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Double Disrespect Hints Stamkos’ Time in Tampa Bay Ending

The Tampa Bay Lightning are taking a hard stance with Steven Stamkos but it’s not clear why based on the past and his feelings about staying.

Steven Stamkos had a measured response to questions about a contract extension in Tampa. When he told the media he was disappointed in a lack of communication regarding another deal, it was clear he was sending a message. Elliotte Friedman said it was unlike Stamkos to complain, and certainly not the norm to do it publicly. That’s how frustrated he is with what’s going down.

Friedman also points out this is the second time Stamkos has been left hanging and it could be the double disrespect that ultimately leads to his exit from Tampa Bay.

The veteran forward is soon entering his final season, an eight-year, $8.5 million AAV contract. Stamkos is a UFA next summer when it expires, and the organization is saying that they have no intention of offering him another deal until GM Julien BriseBois can get a better read on the year and what the Lightning needs to do as an organization to build a winner. They don’t want to discuss a new contract with their captain until the end of the season and Stamkos isn’t happy about it.

“To be honest, I’ve been disappointed in the lack of talk in that regard,” Stamkos said last week. “It was something that I expressed at the end of last year that I wanted to get something done before training camp started. There haven’t been any conversations.” BriseBois responded, “…it’s not just about Steven playing out his career in Tampa. It’s about Steven staying in Tampa and the Lightning remaining a legitimate Stanley Cup contender year in and year out for the remainder of his tenure as a player on the club.

It Makes Sense That Stamkos Would Be Upset

Part of the reason he’s so bothered is because it appears Tampa doesn’t see him as part of what ensures they win. That’s a bit of a slap in the face, especially when you consider his two previous seasons and how productive he’s been. In his mind, the Lightning are a better team with him on it and how can the organization not see that?

So too, as Friedman points out, this is now the second time the Lightning have done this to him. Everyone who is locked in long-term with the organization was taken care of at least one year out from their current deals expiring. It became standard protocol for Tampa not to let players like Brayden Point, Victor Hedman, Nikita Kucherov, and Andrei Vasilevskiy get to the end of their deals without a new one in place. Yet, for some reason, Stamkos doesn’t get the same level of respect. This will now be two times that he’s been left unsigned going into a contract year.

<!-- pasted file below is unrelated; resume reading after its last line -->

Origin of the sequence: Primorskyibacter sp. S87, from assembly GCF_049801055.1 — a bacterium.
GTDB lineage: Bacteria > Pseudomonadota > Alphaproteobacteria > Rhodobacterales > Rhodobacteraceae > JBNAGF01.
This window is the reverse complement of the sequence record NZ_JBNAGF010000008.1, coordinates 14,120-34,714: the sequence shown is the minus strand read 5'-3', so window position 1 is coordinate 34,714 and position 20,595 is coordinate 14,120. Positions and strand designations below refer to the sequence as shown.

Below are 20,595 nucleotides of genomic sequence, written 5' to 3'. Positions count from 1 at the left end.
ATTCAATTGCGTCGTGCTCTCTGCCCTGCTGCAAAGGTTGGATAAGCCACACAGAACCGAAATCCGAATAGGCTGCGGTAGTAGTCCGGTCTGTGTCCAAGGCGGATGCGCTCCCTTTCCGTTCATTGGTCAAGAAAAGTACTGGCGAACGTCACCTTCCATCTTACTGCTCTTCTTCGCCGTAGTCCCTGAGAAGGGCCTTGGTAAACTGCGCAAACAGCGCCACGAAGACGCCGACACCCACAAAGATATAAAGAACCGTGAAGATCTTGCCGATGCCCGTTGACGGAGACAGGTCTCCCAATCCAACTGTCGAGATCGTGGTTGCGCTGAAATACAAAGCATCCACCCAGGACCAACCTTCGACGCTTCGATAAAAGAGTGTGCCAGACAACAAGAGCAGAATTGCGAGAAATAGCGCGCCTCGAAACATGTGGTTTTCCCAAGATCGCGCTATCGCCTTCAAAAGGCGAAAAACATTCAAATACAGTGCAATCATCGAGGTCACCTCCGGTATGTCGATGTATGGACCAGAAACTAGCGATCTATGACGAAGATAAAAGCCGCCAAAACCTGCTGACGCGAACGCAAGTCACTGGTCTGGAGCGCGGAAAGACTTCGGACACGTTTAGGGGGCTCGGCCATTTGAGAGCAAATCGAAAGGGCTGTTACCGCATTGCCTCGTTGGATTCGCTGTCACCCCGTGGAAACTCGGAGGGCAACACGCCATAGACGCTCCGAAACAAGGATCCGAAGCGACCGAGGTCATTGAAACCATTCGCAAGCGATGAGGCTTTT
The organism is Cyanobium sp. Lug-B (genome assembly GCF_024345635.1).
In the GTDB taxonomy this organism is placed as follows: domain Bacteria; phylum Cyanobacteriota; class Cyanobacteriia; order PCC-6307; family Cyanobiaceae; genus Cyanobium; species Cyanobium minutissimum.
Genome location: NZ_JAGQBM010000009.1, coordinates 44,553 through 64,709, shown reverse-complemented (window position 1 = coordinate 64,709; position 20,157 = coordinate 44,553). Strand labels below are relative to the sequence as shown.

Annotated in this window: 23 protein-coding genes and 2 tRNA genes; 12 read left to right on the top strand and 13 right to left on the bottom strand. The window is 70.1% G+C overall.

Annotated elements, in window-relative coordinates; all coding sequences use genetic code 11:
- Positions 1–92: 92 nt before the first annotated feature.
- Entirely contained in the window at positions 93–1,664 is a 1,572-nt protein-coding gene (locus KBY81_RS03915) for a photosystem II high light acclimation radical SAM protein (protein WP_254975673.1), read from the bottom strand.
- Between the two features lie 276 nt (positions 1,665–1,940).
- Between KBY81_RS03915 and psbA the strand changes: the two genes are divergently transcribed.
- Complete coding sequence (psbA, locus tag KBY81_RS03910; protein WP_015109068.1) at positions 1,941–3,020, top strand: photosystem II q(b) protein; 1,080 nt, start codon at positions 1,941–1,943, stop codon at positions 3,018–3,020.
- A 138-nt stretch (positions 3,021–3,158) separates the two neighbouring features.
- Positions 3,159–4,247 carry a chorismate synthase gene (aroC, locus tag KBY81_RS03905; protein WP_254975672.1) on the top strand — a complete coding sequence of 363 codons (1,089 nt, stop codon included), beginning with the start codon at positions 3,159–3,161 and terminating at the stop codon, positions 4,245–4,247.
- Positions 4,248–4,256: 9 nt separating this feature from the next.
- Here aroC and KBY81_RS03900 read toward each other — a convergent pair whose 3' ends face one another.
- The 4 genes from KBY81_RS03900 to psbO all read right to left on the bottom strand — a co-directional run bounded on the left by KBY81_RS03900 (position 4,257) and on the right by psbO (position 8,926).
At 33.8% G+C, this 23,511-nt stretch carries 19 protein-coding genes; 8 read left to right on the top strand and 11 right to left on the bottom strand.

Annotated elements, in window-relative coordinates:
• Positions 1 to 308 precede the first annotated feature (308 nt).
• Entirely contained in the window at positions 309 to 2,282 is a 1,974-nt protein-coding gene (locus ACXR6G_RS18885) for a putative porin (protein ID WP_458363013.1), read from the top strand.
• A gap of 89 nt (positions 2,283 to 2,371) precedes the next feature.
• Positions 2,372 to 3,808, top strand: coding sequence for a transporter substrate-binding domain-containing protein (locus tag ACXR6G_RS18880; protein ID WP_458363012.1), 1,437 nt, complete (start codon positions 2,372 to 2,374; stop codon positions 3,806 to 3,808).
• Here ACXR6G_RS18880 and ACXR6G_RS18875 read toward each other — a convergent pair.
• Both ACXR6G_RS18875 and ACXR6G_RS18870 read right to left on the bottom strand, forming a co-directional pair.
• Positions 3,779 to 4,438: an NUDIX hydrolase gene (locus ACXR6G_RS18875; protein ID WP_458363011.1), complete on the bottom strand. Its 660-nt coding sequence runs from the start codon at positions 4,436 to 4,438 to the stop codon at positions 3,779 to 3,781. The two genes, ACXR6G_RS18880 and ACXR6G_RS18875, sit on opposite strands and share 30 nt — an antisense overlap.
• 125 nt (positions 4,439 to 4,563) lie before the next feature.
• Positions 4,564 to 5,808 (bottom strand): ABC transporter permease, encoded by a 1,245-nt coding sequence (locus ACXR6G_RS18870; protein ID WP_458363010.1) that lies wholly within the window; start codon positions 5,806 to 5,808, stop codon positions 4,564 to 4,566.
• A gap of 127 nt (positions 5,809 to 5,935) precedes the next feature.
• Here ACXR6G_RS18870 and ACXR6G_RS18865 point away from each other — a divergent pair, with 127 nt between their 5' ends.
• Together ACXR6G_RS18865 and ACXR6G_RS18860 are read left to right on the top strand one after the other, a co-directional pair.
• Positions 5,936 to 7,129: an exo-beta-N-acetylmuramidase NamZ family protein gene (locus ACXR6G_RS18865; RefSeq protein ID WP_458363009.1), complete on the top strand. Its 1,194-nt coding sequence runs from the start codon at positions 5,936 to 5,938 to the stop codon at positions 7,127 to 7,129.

Tampa Is Missing An Opportunity Here

What makes this all the more baffling is the fact Tampa doesn’t want to do this before the cap goes up. Yes, Stamkos is 33, but if he has another big year, there will be teams that come to him with strong offers as the salary cap jumps $3-$4 million. No doubt, Stamkos would be happy to sign a four or five-year deal at a reasonable rate to stay with the only team he’s ever played for in the NHL.

That BriseBois doesn’t want to jump at making sure they get the best value deal they can suggest he either doesn’t care if Stamkos leaves (something Friedman suggested) or he’s calling the player’s bluff and expecting Stamkos ultimately doesn’t aim to look at other options.

The Lightning may find out the hard way that Stamkos has a number of other options. He’s a producer, a great leader, a Stanley Cup winner, and if he leaves Tampa, a motivated veteran with something to prove. This is not a player that wants to leave, but if you push him out the door, he’ll come back to haunt you.

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